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William C. Altreuter
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Wednesday, May 13, 2009

The Hon. David B. Saxe describes the internal workings of the Appellate Division, First Department. I love this sort of inside baseball, and not just about law-- descriptions of how people go about their jobs in general are fascinating to me. I was before Judge Saxe pretty regularly back when he was on the trial bench-- he had a deserved reputation of being a law guy, and he was pretty hands-on as well. It is helpful to know how he feels about some of the things that are a routine part of most people's advocacy. For example, "Often, briefs are laden with excessive discussion, addressing such generalities as the applicable standard of review or the requirements for summary judgment, including string cites. A new justice quickly learns to bypass this sort of boilerplate material. Normally an appellant's brief contains multiple points, but usually one or two are truly dispositive, and the justice will usually focus most attention on the salient issues. Those parts of the record that are referred to in those points must be examined." In other words, cut to the chase.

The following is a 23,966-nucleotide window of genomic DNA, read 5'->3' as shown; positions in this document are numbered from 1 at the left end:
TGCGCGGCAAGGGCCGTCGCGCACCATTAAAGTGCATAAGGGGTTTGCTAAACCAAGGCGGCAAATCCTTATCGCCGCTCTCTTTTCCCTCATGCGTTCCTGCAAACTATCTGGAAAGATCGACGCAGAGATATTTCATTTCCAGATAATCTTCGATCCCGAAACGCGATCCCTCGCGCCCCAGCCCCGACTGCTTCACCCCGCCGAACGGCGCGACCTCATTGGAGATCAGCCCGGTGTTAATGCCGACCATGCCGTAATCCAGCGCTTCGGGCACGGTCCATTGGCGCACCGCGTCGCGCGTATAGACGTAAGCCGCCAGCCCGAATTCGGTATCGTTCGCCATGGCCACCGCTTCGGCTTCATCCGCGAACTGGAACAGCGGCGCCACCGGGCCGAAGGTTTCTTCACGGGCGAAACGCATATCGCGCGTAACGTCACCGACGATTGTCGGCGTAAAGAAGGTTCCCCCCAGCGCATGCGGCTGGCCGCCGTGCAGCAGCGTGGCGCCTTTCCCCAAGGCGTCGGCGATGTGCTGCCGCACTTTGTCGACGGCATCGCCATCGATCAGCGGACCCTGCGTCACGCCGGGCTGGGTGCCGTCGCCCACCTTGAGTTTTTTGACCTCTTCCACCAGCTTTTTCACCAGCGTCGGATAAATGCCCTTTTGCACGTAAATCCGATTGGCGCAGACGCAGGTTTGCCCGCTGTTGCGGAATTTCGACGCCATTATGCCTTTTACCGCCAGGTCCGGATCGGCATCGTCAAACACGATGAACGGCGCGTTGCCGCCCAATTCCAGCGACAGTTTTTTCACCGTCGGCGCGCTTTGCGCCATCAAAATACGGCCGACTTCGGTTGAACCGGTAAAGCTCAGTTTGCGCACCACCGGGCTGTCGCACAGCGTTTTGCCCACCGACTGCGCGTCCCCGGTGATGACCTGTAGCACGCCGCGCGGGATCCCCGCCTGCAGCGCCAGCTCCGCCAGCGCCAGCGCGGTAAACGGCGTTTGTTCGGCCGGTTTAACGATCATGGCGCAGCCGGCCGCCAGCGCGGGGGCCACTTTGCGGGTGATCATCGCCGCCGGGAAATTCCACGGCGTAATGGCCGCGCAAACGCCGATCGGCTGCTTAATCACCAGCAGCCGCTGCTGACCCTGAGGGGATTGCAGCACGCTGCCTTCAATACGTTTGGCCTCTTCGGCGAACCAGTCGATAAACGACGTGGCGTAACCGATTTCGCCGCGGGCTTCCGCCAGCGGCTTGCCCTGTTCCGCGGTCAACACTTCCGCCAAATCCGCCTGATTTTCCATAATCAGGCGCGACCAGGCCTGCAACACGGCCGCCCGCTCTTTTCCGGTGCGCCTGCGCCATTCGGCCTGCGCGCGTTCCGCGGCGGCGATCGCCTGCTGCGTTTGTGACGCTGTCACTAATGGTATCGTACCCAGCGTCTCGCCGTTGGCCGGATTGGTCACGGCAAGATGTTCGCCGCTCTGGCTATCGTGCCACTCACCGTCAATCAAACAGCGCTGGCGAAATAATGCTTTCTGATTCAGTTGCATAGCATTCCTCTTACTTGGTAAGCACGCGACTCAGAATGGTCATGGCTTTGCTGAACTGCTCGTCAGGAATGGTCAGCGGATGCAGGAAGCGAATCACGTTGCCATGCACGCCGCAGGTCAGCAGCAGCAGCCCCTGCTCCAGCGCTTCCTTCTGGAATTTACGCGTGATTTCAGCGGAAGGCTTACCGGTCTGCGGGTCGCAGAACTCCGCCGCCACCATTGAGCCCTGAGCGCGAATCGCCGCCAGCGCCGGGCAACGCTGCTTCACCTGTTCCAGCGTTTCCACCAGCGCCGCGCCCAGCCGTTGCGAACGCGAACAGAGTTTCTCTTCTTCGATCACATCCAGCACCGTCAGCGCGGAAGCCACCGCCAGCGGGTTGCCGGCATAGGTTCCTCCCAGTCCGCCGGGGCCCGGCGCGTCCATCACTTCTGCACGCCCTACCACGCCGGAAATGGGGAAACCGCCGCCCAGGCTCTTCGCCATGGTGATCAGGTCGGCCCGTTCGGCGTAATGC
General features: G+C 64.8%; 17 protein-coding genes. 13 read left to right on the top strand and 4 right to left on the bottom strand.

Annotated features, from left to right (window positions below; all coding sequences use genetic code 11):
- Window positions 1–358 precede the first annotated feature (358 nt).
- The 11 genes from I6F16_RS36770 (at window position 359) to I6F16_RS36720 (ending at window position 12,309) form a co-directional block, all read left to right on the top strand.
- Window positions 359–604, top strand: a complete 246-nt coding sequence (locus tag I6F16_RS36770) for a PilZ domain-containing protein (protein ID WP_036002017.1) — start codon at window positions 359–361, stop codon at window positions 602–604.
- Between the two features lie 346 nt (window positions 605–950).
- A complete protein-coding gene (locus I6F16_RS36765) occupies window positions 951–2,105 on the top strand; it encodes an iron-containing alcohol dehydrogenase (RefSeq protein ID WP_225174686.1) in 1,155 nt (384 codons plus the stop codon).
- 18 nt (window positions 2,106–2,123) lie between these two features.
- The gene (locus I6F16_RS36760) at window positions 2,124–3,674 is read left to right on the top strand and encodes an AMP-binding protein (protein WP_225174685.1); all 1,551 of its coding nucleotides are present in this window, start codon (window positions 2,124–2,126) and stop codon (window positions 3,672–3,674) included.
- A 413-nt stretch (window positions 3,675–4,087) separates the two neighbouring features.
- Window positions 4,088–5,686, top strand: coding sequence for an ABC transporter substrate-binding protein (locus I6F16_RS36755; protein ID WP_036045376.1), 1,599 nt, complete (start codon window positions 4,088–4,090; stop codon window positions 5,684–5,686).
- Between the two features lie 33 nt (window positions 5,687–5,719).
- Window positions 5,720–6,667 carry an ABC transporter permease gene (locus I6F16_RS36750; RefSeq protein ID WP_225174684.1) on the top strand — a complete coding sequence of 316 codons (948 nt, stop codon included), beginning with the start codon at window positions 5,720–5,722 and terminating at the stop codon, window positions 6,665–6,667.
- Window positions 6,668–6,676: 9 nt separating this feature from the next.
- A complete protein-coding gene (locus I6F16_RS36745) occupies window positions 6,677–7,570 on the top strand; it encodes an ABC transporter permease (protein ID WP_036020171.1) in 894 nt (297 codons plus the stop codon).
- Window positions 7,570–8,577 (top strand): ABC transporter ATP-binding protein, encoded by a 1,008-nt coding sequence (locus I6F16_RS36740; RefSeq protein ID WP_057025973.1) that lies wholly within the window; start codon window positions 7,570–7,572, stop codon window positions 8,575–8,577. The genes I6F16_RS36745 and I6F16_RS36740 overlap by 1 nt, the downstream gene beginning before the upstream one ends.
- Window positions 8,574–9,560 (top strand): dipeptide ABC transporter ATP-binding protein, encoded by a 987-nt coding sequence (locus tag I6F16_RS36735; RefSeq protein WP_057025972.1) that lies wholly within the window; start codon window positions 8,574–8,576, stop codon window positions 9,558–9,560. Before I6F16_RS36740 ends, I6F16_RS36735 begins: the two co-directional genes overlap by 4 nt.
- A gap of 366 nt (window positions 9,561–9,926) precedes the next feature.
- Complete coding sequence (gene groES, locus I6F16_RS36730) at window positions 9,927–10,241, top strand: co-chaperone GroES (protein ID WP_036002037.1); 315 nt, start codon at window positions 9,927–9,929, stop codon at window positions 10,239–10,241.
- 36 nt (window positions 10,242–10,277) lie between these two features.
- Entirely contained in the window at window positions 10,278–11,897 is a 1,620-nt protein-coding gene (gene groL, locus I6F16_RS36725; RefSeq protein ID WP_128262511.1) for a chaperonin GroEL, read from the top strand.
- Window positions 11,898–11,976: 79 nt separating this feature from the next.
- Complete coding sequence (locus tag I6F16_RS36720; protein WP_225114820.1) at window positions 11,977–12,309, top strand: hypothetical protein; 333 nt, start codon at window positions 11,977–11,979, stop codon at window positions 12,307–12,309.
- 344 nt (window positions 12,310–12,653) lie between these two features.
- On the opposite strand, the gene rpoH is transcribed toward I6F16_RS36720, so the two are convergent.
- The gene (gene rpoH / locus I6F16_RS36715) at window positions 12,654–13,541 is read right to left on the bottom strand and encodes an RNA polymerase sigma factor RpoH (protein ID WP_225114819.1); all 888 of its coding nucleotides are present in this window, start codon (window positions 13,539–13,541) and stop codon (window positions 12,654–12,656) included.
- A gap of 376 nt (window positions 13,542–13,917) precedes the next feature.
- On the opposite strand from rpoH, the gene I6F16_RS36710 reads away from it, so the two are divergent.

Little bits of protocol are also cool: "The J.P. controls the clock, and has the last word with regard to argument time. When an illuminated red light at the counsel table indicates that a lawyer has used up the allotted time, the J.P. has the authority to direct that argument cease. Even if another justice just finished asking counsel a question, once the allotted time has expired, protocol requires that counsel seek the permission of the J.P. (not the questioning justice) to respond to such a question, by asking: "Judge, I see my red light is on, may I proceed to answer the question?" Indeed, not only counsel, but also the justice asking the question should defer to the J.P.'s response. Similarly, if a justice wants to ask counsel another question after the red light has been illuminated, that justice should try to get the attention of the J.P., who may otherwise declare counsel's time up." Remember that, kids. When you want time to finish, ask the presiding justice.

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